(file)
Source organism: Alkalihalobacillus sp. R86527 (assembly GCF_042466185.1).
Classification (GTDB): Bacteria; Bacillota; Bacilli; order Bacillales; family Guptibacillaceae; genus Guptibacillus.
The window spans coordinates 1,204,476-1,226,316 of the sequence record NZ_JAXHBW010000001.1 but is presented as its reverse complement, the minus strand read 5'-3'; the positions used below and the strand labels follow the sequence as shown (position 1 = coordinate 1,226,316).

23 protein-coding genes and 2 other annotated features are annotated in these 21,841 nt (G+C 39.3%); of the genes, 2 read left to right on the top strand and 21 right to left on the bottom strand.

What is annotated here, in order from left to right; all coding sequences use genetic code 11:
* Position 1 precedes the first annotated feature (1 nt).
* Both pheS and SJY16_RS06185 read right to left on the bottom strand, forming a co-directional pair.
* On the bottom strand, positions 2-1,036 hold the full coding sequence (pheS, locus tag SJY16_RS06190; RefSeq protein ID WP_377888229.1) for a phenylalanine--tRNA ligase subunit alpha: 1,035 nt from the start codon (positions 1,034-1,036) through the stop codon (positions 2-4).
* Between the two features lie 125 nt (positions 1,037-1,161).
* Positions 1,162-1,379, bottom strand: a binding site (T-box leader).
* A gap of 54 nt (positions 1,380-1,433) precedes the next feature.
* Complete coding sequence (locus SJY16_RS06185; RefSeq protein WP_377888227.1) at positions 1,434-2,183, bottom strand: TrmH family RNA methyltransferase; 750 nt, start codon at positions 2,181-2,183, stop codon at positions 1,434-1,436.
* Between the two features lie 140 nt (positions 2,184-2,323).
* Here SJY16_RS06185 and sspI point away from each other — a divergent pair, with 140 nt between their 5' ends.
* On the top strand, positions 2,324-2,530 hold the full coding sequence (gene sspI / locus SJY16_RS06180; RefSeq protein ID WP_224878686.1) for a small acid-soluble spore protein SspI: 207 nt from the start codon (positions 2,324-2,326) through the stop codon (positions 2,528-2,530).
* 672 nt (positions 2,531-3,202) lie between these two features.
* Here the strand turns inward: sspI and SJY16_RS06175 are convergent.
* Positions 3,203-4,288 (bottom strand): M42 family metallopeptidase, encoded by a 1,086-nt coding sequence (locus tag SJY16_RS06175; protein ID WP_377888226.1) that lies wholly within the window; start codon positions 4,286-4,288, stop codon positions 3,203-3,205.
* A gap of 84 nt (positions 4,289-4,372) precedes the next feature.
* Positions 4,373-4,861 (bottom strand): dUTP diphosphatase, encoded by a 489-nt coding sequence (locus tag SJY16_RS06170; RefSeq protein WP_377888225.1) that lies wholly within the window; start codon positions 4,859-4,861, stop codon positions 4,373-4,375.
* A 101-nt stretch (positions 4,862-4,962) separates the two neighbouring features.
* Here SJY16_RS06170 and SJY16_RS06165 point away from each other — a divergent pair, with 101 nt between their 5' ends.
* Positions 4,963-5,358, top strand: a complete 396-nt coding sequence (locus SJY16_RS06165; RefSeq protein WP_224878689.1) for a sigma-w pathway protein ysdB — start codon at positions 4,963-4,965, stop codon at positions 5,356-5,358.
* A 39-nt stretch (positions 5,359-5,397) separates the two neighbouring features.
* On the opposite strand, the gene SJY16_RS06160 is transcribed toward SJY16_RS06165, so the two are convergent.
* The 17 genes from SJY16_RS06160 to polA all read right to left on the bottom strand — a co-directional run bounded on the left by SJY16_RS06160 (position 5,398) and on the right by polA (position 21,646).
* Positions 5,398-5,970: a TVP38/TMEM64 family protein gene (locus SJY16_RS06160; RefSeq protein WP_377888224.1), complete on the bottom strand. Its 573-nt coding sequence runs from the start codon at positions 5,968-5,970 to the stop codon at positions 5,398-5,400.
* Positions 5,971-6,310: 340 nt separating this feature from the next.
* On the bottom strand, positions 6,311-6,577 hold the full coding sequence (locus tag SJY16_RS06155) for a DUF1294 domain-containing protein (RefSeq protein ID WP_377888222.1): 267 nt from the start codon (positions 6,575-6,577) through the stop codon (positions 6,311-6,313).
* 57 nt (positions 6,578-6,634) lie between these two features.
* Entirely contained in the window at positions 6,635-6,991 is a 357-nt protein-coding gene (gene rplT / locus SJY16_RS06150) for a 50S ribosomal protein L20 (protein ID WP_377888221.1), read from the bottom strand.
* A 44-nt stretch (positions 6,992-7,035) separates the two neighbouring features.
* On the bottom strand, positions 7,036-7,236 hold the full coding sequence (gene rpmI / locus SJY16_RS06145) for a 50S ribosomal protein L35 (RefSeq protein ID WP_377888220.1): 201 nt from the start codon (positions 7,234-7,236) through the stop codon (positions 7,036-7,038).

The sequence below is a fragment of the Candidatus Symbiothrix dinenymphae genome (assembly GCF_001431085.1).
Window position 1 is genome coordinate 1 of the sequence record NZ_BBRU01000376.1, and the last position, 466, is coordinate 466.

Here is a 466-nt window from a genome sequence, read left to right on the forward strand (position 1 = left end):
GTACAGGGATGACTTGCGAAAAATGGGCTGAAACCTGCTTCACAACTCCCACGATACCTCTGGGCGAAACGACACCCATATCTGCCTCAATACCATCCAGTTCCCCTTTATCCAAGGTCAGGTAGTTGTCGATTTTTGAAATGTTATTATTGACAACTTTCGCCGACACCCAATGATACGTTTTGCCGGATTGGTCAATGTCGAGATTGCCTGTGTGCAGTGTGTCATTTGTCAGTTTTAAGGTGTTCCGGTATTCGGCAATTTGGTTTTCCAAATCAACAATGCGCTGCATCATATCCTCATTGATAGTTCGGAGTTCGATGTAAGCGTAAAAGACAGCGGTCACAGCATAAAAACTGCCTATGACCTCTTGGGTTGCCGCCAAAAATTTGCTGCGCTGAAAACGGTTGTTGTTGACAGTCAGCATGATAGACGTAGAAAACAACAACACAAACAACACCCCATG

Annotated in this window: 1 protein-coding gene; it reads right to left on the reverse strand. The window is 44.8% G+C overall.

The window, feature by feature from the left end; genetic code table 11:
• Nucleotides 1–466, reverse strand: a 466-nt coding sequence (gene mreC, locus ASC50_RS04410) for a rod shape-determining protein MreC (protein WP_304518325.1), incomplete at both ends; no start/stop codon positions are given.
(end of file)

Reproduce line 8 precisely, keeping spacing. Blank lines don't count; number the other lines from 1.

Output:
* On the bottom strand, positions 2-1,036 hold the full coding sequence (pheS, locus tag SJY16_RS06190; RefSeq protein ID WP_377888229.1) for a phenylalanine--tRNA ligase subunit alpha: 1,035 nt from the start codon (positions 1,034-1,036) through the stop codon (positions 2-4).